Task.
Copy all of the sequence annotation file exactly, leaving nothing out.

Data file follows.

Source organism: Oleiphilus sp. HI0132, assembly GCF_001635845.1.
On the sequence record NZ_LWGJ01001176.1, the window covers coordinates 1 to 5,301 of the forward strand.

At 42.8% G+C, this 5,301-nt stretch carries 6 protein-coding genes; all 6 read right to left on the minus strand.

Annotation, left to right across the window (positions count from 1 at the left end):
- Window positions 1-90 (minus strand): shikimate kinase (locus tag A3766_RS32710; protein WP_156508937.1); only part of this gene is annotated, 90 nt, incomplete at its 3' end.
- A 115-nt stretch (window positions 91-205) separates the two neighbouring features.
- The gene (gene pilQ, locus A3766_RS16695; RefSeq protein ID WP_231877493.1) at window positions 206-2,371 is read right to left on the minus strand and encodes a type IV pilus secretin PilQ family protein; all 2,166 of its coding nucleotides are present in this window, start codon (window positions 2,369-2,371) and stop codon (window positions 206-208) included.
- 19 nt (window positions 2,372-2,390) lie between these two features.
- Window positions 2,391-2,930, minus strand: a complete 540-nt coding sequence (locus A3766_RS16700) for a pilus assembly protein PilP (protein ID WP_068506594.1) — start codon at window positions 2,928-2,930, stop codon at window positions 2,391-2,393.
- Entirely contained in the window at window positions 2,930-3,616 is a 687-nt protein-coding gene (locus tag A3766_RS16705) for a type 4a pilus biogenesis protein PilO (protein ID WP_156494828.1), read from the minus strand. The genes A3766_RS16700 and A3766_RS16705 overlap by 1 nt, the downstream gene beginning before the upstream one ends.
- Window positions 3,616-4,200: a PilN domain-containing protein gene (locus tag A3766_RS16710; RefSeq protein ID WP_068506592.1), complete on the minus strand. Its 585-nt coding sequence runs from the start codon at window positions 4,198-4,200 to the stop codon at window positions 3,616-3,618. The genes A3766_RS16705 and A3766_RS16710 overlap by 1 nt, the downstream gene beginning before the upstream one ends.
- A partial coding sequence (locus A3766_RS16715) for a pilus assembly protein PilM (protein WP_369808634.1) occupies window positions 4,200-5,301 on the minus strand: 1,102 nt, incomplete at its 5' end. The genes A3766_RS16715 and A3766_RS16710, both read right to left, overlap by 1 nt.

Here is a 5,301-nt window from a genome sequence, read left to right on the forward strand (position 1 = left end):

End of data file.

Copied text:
Source organism: Oleiphilus sp. HI0132, assembly GCF_001635845.1.
On the sequence record NZ_LWGJ01001176.1, the window covers coordinates 1 to 5,301 of the forward strand.

At 42.8% G+C, this 5,301-nt stretch carries 6 protein-coding genes; all 6 read right to left on the minus strand.

Annotation, left to right across the window (positions count from 1 at the left end):
- Window positions 1-90 (minus strand): shikimate kinase (locus tag A3766_RS32710; protein WP_156508937.1); only part of this gene is annotated, 90 nt, incomplete at its 3' end.
- A 115-nt stretch (window positions 91-205) separates the two neighbouring features.
- The gene (gene pilQ, locus A3766_RS16695; RefSeq protein ID WP_231877493.1) at window positions 206-2,371 is read right to left on the minus strand and encodes a type IV pilus secretin PilQ family protein; all 2,166 of its coding nucleotides are present in this window, start codon (window positions 2,369-2,371) and stop codon (window positions 206-208) included.
- 19 nt (window positions 2,372-2,390) lie between these two features.
- Window positions 2,391-2,930, minus strand: a complete 540-nt coding sequence (locus A3766_RS16700) for a pilus assembly protein PilP (protein ID WP_068506594.1) — start codon at window positions 2,928-2,930, stop codon at window positions 2,391-2,393.
- Entirely contained in the window at window positions 2,930-3,616 is a 687-nt protein-coding gene (locus tag A3766_RS16705) for a type 4a pilus biogenesis protein PilO (protein ID WP_156494828.1), read from the minus strand. The genes A3766_RS16700 and A3766_RS16705 overlap by 1 nt, the downstream gene beginning before the upstream one ends.
- Window positions 3,616-4,200: a PilN domain-containing protein gene (locus tag A3766_RS16710; RefSeq protein ID WP_068506592.1), complete on the minus strand. Its 585-nt coding sequence runs from the start codon at window positions 4,198-4,200 to the stop codon at window positions 3,616-3,618. The genes A3766_RS16705 and A3766_RS16710 overlap by 1 nt, the downstream gene beginning before the upstream one ends.
- A partial coding sequence (locus A3766_RS16715) for a pilus assembly protein PilM (protein WP_369808634.1) occupies window positions 4,200-5,301 on the minus strand: 1,102 nt, incomplete at its 5' end. The genes A3766_RS16715 and A3766_RS16710, both read right to left, overlap by 1 nt.

Here is a 5,301-nt window from a genome sequence, read left to right on the forward strand (position 1 = left end):